In many Mediterranean countries (particularly in the northwest) we have grown accustomed to having most varieties of fruit all year long. This is possible due to two phenomena: the development of new varieties by seed producers, varieties which give fruit at each extreme of the growing season; and the importation of fruit from the Southern Hemisphere, where the seasons are reversed.

While this production model seems justified by arguments of health and increasing consumer demand, distribution and consumption within this model is getting questioned from various perspectives, and it it a matter of important debate. When compared to fresh fruit, transporting fruit long distances has many problems associated with it. Of course, the delay between harvest and consumption, and warehousing in cold storage, etc., have an impact on the quality of the fruit. But just as much cause for concern are energy waste, pollution and climate change associated with this financial model, and the economic and social impact it is having.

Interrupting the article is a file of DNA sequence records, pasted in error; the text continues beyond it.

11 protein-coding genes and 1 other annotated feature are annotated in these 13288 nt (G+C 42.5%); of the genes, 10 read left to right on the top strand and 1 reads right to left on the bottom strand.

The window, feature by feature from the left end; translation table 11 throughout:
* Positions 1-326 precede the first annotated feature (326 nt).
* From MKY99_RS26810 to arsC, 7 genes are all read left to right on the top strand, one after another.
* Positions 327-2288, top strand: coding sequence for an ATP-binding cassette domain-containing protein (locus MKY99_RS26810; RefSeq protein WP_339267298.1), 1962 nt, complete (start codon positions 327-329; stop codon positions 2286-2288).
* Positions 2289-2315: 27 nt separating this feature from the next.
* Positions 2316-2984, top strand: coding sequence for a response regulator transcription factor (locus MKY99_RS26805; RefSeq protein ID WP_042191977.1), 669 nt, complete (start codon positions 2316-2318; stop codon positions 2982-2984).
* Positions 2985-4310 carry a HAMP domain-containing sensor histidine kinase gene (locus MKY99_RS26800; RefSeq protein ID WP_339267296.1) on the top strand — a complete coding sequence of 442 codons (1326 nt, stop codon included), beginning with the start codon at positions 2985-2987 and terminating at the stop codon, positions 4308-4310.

In each season we have different physiological necessities , and our bodies are adapted to the fruits naturally available at those times. For example, fruits that warm us up, or with antiseptic and expectorant qualities are available in the wintertime, and juicy fruits which cools us off are available in the summertime). And eating what the local seasonal environment offers strengthens the local economy and helps ensure food sovereignty. And in our region of the Mediterranean, we are fortunate to have a wide variety of delicious fruits throughout the year! So, the consensus is that the best option is to buy fruit that is in season. When buying, it's important to keep this in mind.